BAR and nightclub owners are set to launch legal action against the Scottish Government over its plans to introduce vaccine passports.

The Night Time Industries Association (NTIA) Scotland has now instructed its legal team to “commence proceedings” against the Government – saying the current plans are "likely illegal".

The vaccine certificates are set to come into force from October 1 and affect large indoor and outdoor events, as well as nightclubs.

From then, Scots will need to show proof that they have had two doses of the Covid-19 vaccine.

READ MORE: Nicola Sturgeon Covid update: Vaccine passport details outlined

Nicola Sturgeon has said the scheme will help curb transmission of coronavirus in Scotland while allowing venues to stay open.

Outlining its opposition, a statement from the NTIA the plans are “neither proportionate, nor represents the lowest level of intervention possible to achieve the public health imperative, and it is therefore likely to be unlawful".

The organisation said while it had been in talks with the Government over the past three weeks, that didn’t lead to any “meaningful consultation between Government and the sector”.

It continued: “We remain ready to work with the Scottish Government should they choose to take on board the sector's concerns and work collaboratively to find a better and more deliverable solution.

"This vaccine passport scheme as currently proposed raises serious issues with definition, market distortion, discrimination, resource allocation and economic impact amongst others, and had the Scottish Government been prepared to work with sectoral experts in the earliest stages of policy formulation some of these deep-rooted problems may have been avoidable.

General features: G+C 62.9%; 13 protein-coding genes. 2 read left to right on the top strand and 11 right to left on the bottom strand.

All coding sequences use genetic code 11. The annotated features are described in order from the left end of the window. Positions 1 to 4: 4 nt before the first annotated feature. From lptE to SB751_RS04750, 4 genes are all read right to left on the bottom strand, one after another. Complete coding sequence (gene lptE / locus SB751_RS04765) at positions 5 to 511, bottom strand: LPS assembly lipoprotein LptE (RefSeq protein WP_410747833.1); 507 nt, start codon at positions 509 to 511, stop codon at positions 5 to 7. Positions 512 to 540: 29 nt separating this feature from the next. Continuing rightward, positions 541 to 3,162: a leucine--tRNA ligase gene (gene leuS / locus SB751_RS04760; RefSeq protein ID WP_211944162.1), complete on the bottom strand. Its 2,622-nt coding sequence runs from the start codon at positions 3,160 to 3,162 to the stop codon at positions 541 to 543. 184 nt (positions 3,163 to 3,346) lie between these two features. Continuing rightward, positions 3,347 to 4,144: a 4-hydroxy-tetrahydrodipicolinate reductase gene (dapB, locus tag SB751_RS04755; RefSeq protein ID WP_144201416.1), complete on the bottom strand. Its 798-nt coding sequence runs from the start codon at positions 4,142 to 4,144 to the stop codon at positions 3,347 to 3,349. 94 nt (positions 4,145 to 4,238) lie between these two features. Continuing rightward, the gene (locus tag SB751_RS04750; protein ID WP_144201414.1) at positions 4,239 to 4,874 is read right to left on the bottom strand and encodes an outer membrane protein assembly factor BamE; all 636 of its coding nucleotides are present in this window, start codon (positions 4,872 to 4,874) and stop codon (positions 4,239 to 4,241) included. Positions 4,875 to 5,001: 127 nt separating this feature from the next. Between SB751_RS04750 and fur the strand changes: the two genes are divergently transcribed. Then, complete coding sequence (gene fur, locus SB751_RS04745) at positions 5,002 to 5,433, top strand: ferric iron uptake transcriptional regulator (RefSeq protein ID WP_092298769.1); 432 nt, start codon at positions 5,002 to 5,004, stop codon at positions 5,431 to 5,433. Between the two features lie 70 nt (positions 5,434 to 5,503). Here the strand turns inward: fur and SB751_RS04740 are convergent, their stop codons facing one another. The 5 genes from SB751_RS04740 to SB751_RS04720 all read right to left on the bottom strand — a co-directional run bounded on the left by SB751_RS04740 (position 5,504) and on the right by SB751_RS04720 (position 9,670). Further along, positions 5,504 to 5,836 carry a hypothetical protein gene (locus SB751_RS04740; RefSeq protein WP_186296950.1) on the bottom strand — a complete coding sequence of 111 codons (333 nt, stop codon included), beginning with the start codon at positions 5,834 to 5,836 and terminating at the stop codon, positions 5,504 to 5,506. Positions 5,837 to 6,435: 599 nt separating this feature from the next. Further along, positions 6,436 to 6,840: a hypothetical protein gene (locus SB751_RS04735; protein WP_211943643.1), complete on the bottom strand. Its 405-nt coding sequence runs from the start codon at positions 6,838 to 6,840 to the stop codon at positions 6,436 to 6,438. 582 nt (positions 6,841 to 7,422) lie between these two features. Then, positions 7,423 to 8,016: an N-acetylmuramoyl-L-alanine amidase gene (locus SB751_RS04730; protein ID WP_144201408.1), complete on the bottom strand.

"It is also clear to us that the policy as currently proposed is neither proportionate, nor represents the lowest level of intervention possible to achieve the public health imperative, and it is therefore likely to be unlawful. "Regrettably then, and given the serious flaws in the policy as proposed, we have now instructed our legal team to commence proceedings against the Scottish Government with a legal challenge to vaccination passports.”

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The group said it had hoped recently fallen cases would have made the Government look at the plans again as well as the sector’s concerns.

On Tuesday, the First Minsiter told MSPs that her minsiters were "working closely with business on the definitions that will apply, in order that we hear its concerns and can address them as far as possible".

She called the scheme a "reasonable" and "proportionate" ahead of winter to ensure cases remain under control and that vaccine uptake remains high.

A Scottish Government spokesperson said: “We want to keep businesses open and trading over what may be one of the most difficult winter periods in history.

"Vaccine certification is in use in many countries, often with a much wider scope than planned in Scotland, and we believe they are an essential and proportionate measure to reduce the risk posed by coronavirus.

“We are working closely with stakeholders on the roll out of the certification scheme. Further details will be announced shortly.”